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WAX CYLINDER NINETEEN

A Rooftop Encounter

   "What you mean it’s still ‘ere?” I asked as I splashed through a few puddles and nearly bumped into Woolfitt as he came to a halt.

   “Like many criminals,” Woolfitt whirled about and pointed a finger, “this fiend could not bear to make off and into the night without gloating over its handywork. I believe the creature has been watching the whole time.”

   “Yeah, but now we know he’s murderous, don’t we? Just like Miss Foxworthy suggested. Not just some mischievous sprite like you said.”

   “One is allowed one tiny mistake,” Woolfitt replied, sniffy-like. “And I wasn’t the only one who was wrong either. Miss Foxworthy opined that the apparition had designs purely on her household. Now it looks as though its nefarious activities have spilled into the streets of London.”

   “Aye, and with it another mystery, Woolfitt. What’s the Slipper King got to do with Black Cap Foxworthy?”

  “Who can say, Nimble? But hopefully, if we strike while the bedpan is hot, we’ll be able to answer that very question.” 

   We had now come to the end of the alley what stunk of open drains and rotten vegetables. The warren o’ narrow streets were thick with fog too, the only light coming from the mean little windows of the tenements about us. “Now,” Woolfitt went on, turning his eyes upward again, “there has to be some way to climb onto the roof.” 

   “Climb on the…You’re joking, ain’t ye! It’s three storeys up!”

   “Come now, Nimble! If we aim to capture the thing, you’re going to have to, aren’t you?”

   “Well, between you, me, and me elbow, I’m beginning to think that’s not such a good idea, Woolfitt—Miss Foxwrothy’s peace o’ mind or no. Besides, even if it were possible to…hang on, what do you mean ‘you’re’ going to have to’?”

   “You can’t very well expect me to do it. I have that gammy leg.”

   “Since when?”

   “I turned it the other day when I was entertaining Eileen Plums. She really is a vigorous girl. Doesn’t spare the horses if you know what I mean. In some ways, I was rather frightened of her.”

   “I don’t care about that. I ain’t doing this on me own. What if it’s up there, waiting?”

   “You can’t very well capture it if it isn’t.” Woolfitt thrust his hand into his pocket and fished out a witch bottle. “Now take this.”

   “Ere!” I looked at the bottle with surprise. “You carry one o’ them around with you all the time?”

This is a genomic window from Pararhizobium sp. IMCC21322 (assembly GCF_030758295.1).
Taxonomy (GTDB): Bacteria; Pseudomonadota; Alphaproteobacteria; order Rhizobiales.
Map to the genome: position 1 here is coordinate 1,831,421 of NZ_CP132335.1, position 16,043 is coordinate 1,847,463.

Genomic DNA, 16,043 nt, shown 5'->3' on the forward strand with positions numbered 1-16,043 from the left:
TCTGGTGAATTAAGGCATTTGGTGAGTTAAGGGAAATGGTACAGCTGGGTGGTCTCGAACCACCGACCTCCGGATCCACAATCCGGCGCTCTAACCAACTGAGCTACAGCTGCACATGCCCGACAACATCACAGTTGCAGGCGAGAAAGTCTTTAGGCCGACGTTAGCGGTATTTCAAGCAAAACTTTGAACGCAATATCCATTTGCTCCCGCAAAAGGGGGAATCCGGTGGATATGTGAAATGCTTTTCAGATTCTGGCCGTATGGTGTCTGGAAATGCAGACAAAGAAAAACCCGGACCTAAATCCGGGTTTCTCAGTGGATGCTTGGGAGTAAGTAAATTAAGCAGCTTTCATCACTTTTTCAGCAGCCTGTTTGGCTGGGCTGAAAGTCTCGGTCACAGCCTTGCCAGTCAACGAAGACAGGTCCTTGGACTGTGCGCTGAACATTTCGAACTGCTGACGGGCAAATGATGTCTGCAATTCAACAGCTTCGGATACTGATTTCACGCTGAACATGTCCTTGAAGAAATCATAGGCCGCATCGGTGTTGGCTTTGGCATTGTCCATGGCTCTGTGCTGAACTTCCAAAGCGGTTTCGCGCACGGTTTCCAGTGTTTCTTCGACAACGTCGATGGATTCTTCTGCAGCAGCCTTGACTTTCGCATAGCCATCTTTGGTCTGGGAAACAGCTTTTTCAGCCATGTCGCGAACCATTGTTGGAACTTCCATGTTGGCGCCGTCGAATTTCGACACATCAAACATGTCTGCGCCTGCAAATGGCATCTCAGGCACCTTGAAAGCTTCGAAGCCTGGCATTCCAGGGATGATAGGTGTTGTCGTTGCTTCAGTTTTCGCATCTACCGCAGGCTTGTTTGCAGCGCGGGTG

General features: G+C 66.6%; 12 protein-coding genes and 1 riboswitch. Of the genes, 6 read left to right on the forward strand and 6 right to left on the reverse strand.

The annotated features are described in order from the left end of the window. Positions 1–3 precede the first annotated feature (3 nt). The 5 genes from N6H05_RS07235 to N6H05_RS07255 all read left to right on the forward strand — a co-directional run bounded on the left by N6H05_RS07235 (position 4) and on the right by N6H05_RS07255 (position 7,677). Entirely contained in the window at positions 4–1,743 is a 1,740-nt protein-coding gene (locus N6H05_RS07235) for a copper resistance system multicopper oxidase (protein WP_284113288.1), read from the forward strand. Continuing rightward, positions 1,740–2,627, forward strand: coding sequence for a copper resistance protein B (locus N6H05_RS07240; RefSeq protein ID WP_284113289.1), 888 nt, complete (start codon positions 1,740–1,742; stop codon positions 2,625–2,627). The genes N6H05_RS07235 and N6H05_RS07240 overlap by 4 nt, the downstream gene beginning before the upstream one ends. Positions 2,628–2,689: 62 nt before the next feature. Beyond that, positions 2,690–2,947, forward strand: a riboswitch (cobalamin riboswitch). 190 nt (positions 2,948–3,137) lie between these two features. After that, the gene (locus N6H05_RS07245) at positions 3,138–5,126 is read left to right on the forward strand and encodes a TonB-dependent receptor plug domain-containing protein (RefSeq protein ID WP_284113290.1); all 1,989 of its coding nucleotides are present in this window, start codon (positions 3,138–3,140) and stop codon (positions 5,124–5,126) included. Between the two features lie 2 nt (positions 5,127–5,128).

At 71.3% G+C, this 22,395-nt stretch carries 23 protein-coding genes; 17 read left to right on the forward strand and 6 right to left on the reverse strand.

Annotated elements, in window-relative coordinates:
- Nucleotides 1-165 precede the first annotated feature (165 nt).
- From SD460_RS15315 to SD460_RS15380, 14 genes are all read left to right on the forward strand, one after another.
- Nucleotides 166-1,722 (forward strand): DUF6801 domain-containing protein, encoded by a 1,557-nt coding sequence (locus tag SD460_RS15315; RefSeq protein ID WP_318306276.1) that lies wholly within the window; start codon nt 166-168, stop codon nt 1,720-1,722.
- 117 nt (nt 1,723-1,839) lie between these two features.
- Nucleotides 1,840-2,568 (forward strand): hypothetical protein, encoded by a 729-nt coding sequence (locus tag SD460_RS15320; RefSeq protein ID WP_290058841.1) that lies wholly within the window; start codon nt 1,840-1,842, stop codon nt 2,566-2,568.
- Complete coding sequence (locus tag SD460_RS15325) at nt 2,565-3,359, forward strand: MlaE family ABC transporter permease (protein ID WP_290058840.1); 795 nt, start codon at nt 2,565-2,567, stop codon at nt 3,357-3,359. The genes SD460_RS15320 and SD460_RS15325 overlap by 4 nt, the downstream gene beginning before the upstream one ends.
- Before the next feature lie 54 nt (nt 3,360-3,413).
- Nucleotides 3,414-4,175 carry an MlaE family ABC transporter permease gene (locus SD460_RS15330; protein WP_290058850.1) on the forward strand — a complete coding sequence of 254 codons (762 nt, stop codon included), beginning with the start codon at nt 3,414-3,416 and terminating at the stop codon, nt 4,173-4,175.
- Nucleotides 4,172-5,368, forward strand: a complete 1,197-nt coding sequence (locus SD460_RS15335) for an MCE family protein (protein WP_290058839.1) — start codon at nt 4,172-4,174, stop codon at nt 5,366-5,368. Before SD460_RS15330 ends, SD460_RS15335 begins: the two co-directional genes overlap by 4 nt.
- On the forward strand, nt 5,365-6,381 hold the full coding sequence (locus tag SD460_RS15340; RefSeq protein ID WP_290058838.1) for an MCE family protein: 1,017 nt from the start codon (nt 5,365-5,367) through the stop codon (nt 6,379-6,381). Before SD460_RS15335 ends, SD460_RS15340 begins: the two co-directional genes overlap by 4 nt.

“One has to be prepared, Nimble. It’s the first line of defence for a Supernaturalist.” He thrust the bottle into me hands before heading a little farther into the alleyway where he came to a stop and pointed at a drainpipe. “Here we are. That’s the way. You can climb up there.”

    I looked at the drainpipe. It seemed to me rusty and ill-fixed.

   “I don’t want to do it.”

   “Then we can kiss goodbye a two-page spread in Eldritch Monthly, can’t we? Not only that, but you consign Miss Foxworthy and her father to an uncertain fate.”

   “But you just said the fiend weren’t targeting their household.”

   “Nonsense! I said the creature’s designs were not principally targeting the Foxworthys. If his rhyme is to be believed, there remains one more poor soul who might end up spiked on a set of railings like Rodney Fulsom-Jones. Besides, what do you think it will do when it discovers Judge Foxworthy is alive and well and without protection? Wouldn’t the apparition be tempted to finish the job? No, we have a duty to stop this thing in its tracks, Nimble. No matter the cost to our personal safety.”

   “You mean, my personal safety.”

   “Just hurry up. The longer we debate the matter, the less chance we have at success.”

   I pressed me lips together. What did I care for ol’ Black Cap Foxworthy anyhow? He’d stretched more necks than I’d had hot dinners, and was a grumpy ol’ geezer to boot. Even so, I studied the pipe again, fighting a pang o’ conscience. After all, Woolfitt did have a point. Somewhere, maybe close by, there stalked a horror what was harming people. And without the help o’ the police, who was to say who would be next?

I glanced at Woolfitt queasy-like. “And you think this witch bottle will be enough?”